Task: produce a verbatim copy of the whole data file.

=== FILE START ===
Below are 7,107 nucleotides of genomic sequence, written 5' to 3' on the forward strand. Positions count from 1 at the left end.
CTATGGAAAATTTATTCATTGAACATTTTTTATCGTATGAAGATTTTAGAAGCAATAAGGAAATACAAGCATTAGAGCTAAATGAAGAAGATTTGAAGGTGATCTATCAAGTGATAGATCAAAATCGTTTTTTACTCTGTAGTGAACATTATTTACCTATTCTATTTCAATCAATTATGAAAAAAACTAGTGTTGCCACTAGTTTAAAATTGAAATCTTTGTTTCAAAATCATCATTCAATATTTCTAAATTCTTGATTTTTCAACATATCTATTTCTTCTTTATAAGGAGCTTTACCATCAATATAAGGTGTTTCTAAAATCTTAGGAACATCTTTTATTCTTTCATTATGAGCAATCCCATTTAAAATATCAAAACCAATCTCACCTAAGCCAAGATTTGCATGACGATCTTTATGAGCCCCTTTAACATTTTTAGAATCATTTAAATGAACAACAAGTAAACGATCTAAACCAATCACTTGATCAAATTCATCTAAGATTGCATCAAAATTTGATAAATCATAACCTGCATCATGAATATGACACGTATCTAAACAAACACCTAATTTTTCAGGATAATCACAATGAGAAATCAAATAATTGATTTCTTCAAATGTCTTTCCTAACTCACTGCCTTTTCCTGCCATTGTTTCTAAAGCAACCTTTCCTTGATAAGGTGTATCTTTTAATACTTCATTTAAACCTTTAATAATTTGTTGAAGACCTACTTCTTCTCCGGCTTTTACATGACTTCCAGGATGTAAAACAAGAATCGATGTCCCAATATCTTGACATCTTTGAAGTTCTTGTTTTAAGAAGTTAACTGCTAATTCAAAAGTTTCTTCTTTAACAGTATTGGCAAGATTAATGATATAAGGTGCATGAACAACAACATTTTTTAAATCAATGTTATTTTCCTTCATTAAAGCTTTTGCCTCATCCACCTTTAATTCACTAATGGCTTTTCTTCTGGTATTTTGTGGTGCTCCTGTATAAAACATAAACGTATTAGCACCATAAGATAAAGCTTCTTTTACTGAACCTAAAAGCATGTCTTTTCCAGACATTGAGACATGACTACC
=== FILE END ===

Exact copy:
Below are 7,107 nucleotides of genomic sequence, written 5' to 3' on the forward strand. Positions count from 1 at the left end.
CTATGGAAAATTTATTCATTGAACATTTTTTATCGTATGAAGATTTTAGAAGCAATAAGGAAATACAAGCATTAGAGCTAAATGAAGAAGATTTGAAGGTGATCTATCAAGTGATAGATCAAAATCGTTTTTTACTCTGTAGTGAACATTATTTACCTATTCTATTTCAATCAATTATGAAAAAAACTAGTGTTGCCACTAGTTTAAAATTGAAATCTTTGTTTCAAAATCATCATTCAATATTTCTAAATTCTTGATTTTTCAACATATCTATTTCTTCTTTATAAGGAGCTTTACCATCAATATAAGGTGTTTCTAAAATCTTAGGAACATCTTTTATTCTTTCATTATGAGCAATCCCATTTAAAATATCAAAACCAATCTCACCTAAGCCAAGATTTGCATGACGATCTTTATGAGCCCCTTTAACATTTTTAGAATCATTTAAATGAACAACAAGTAAACGATCTAAACCAATCACTTGATCAAATTCATCTAAGATTGCATCAAAATTTGATAAATCATAACCTGCATCATGAATATGACACGTATCTAAACAAACACCTAATTTTTCAGGATAATCACAATGAGAAATCAAATAATTGATTTCTTCAAATGTCTTTCCTAACTCACTGCCTTTTCCTGCCATTGTTTCTAAAGCAACCTTTCCTTGATAAGGTGTATCTTTTAATACTTCATTTAAACCTTTAATAATTTGTTGAAGACCTACTTCTTCTCCGGCTTTTACATGACTTCCAGGATGTAAAACAAGAATCGATGTCCCAATATCTTGACATCTTTGAAGTTCTTGTTTTAAGAAGTTAACTGCTAATTCAAAAGTTTCTTCTTTAACAGTATTGGCAAGATTAATGATATAAGGTGCATGAACAACAACATTTTTTAAATCAATGTTATTTTCCTTCATTAAAGCTTTTGCCTCATCCACCTTTAATTCACTAATGGCTTTTCTTCTGGTATTTTGTGGTGCTCCTGTATAAAACATAAACGTATTAGCACCATAAGATAAAGCTTCTTTTACTGAACCTAAAAGCATGTCTTTTCCAGACATTGAGACATGACTACC